The audacious operation was led by 24-year-old Wing Commander Guy Gibson, a veteran of more than 170 bombing and night-fighter missions. The son of a civil servant, he was born in India in 1918 and educated at Oxford. He wanted to fly from a very early age but his first application to the RAF failed on medical grounds, possibly due to his height. Undeterred, he tried again and he was accepted in August 1936, with a note in his file stating “satisfactory leg length test carried out”.
Gibson quickly acquired a reputation as a daring and exceptionally gifted pilot. When the Second World War began he was a bomber pilot with 83 Squadron. In July 1940 he was awarded the Distinguished Flying Cross (DFC), and after completing his first tour of duty he volunteered to be posted to 29 Squadron to avoid the normal six-month rest from operations. In November 1940 he married his sweetheart Eve Moore in Penarth, South Wales where her family lived. They had met in Coventry, where she was performing as a dancer and actress, and he had pursued her by volunteering to fly planes to RAF St Athan, which was conveniently located close to her home town.
In April 1942, at the age of 23, Gibson was promoted to the rank of Wing Commander and tasked with leading 106 Squadron RAF Bomber Command. After flying 172 dangerous missions into enemy territory, in November 1942 he was awarded the Distinguished Service Order (DSO). Three months later, he was asked to command the RAF’s new 617 Squadron and tasked with putting together a crew for an exceptionally difficult and top-secret mission. He hand-picked airmen from Britain, Australia, Canada, New Zealand and the United States.
The Lancasters were modified to carry one revolutionary four-tonne bomb. Designed by Barnes Wallis (1887-1979) if dropped from a height of exactly 60 feet at precisely the right distance from a dam, the barrel-shaped explosive depth charge would bounce along the water like a stone skimming across a pond before rolling down the dam’s wall and exploding at its base. By bouncing to its target, the bomb would avoid the nets and obstacles designed to prevent conventional bombs from breaching them. The aircrews used dual spotlights with beams that converged vertically at 60 feet to determine the precise height required to launch the bombs successfully.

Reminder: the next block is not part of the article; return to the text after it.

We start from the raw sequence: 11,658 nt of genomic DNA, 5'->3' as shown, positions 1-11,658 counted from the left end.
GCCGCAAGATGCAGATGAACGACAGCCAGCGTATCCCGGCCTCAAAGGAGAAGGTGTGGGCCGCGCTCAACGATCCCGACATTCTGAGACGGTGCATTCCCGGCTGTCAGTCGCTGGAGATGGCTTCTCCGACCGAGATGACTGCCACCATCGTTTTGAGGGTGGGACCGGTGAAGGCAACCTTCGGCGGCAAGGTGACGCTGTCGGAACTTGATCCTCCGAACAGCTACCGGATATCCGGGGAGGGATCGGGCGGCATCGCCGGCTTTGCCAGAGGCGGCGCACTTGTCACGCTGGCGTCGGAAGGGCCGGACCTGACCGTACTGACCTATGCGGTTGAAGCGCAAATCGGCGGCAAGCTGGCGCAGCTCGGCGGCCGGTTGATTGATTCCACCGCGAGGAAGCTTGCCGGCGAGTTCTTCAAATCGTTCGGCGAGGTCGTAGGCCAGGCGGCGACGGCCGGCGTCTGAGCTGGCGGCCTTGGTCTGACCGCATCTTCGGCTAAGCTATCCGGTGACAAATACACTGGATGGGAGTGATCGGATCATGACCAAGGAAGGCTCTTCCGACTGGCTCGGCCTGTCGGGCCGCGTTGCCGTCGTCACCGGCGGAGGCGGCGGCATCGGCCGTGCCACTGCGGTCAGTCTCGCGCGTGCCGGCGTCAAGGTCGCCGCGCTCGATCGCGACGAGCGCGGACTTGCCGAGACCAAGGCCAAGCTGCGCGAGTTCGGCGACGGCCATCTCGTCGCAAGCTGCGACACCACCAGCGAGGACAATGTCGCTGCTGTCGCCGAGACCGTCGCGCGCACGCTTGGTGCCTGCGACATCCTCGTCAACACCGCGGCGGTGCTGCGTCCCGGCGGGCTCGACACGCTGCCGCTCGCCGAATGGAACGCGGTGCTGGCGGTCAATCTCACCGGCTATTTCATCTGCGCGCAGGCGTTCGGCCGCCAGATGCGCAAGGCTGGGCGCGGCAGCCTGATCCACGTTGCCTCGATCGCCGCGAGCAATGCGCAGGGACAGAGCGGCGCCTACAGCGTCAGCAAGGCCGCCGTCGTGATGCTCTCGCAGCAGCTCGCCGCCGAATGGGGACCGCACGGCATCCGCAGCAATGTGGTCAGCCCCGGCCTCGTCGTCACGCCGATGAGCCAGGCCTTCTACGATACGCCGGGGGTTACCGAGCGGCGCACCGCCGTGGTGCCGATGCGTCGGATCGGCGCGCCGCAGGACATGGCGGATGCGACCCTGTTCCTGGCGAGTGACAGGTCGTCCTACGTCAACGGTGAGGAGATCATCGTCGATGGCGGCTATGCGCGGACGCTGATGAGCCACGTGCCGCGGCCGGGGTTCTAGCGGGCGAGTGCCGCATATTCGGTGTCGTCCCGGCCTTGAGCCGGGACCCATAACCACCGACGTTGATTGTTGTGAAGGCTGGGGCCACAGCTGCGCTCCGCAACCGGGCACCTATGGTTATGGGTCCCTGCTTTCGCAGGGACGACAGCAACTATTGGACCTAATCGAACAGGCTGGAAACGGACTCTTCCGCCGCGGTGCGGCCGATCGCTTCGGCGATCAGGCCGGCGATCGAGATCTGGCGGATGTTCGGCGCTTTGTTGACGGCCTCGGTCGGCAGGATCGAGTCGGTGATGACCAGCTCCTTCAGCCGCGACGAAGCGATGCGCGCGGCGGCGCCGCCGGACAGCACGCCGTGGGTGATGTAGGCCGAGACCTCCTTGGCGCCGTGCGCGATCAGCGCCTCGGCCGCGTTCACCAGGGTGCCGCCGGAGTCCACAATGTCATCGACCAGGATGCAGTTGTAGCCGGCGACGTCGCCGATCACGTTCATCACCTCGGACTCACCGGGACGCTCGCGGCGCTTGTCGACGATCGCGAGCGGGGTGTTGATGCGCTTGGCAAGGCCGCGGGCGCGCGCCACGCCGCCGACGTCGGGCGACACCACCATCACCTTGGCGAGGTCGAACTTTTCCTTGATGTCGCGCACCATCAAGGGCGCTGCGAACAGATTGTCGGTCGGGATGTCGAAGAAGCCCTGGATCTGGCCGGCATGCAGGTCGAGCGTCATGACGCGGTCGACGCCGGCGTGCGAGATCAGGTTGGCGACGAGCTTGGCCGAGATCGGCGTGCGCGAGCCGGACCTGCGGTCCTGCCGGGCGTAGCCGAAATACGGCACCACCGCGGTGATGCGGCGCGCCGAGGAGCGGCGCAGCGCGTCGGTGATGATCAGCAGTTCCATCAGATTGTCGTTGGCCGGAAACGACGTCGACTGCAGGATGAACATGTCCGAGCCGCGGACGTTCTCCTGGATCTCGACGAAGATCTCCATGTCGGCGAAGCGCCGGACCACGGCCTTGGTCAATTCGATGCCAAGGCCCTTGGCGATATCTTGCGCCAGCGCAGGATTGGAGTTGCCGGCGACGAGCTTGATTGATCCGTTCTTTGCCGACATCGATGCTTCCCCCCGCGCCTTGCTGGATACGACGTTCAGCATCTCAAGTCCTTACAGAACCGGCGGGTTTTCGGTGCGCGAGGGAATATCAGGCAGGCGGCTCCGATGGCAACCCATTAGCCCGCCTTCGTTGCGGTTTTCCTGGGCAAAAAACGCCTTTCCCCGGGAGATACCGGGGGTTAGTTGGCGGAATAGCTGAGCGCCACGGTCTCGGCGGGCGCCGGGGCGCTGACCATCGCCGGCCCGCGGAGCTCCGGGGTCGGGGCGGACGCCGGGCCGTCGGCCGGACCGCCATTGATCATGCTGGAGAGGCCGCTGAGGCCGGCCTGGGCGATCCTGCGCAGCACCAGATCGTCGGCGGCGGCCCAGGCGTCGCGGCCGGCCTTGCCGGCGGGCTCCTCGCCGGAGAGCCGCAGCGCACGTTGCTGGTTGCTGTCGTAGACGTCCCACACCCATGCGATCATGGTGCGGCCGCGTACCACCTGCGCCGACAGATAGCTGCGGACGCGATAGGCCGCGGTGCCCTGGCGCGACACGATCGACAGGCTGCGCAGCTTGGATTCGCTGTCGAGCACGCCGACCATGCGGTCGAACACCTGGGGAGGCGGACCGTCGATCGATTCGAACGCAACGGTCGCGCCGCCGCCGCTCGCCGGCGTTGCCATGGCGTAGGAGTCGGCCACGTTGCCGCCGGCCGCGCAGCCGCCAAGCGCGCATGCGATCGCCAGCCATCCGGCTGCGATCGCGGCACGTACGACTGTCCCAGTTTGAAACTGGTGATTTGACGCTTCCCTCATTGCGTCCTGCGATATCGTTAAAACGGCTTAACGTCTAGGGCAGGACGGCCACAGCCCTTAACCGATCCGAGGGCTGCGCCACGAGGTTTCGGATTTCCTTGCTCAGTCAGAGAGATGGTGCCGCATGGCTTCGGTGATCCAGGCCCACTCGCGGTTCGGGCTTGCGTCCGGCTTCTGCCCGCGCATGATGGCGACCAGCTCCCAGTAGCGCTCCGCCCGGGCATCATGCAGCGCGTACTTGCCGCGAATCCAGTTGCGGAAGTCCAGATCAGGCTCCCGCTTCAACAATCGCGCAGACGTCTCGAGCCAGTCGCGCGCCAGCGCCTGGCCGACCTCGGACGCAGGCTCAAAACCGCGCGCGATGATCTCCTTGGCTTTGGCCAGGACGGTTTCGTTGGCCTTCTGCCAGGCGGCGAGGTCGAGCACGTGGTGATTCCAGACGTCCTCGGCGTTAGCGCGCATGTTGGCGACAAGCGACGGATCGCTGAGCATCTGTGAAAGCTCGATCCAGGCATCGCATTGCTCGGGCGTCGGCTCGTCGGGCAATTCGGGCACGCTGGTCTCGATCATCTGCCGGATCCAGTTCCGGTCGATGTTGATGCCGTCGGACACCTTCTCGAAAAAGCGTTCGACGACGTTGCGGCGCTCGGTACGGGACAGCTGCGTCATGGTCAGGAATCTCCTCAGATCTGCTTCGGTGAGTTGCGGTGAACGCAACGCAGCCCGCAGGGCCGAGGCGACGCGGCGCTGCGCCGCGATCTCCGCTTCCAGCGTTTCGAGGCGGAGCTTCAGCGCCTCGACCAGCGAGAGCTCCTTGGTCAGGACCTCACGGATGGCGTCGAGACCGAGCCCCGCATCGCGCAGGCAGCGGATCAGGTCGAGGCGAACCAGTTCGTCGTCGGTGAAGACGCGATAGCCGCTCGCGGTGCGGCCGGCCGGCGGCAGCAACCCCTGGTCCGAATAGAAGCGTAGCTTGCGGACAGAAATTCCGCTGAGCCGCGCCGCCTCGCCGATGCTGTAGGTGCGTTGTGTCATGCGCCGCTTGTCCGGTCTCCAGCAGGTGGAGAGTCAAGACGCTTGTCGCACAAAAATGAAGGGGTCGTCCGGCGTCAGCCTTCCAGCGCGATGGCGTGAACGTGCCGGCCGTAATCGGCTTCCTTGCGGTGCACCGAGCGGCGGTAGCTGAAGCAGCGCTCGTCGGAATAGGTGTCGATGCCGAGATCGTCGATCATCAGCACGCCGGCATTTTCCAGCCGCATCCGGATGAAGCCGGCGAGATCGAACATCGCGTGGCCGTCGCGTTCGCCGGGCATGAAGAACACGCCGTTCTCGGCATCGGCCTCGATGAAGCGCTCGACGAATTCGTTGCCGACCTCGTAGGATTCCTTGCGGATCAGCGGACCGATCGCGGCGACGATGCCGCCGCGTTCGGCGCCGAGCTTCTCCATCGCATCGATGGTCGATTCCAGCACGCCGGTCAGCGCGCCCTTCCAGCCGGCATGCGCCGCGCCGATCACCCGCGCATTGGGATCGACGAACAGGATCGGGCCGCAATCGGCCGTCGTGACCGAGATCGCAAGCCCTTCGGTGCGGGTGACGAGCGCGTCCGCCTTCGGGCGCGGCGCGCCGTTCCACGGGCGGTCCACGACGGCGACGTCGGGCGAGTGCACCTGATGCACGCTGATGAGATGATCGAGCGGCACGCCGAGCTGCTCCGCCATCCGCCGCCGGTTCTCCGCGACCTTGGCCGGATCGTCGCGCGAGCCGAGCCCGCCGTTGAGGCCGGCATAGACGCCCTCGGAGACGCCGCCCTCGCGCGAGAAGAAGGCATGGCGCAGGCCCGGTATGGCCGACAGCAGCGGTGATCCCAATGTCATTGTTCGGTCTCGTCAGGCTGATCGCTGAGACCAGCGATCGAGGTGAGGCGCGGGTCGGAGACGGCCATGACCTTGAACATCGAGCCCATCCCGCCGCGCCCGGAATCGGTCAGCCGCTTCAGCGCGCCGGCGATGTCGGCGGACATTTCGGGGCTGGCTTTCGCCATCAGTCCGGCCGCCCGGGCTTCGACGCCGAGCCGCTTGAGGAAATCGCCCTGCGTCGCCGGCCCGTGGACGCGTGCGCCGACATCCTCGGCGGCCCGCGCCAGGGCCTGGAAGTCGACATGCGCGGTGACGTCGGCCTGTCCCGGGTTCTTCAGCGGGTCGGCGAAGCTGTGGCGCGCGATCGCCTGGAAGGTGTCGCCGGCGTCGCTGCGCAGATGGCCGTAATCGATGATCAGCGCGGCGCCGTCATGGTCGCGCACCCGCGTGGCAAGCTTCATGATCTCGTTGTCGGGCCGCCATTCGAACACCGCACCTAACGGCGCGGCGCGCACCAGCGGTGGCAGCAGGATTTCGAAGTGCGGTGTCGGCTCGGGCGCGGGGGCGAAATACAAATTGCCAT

The pilots who flew through the night to their targets had to fly at just 100 feet (30 meters) above the ground. During the attack on the Mohne Dam, one plane was hit by flak as it dropped its bomb, and crashed in a ball of flame just seconds later. Gibson bravely accompanied the remaining planes as they made their bombing runs in order to draw enemy fire away from them. Ultimately, they successfully breached two of their three targets that night, the Mohne and the Eder dams, causing catastrophic flooding in the region. The Sorpe dam was also hit, but not breached. Every bridge for 30 miles below the breached Mohne dam was destroyed, and twelve military factories were destroyed, with a hundred more damaged.
Operation Chastise was arguably the most daring and dangerous undertaking of the Second World War, and 40% of the squadron was lost during the mission. Three planes turned back after encountering problems on the way to their targets. Five planes were destroyed as they were travelling to the dams. One was destroyed during the attack, and three more were destroyed on the journey home. Eleven of the nineteen bombers made it to their targets, and of these eight returned home safely. Fifty-three airmen were killed and three more were captured after bailing out from planes that crashed.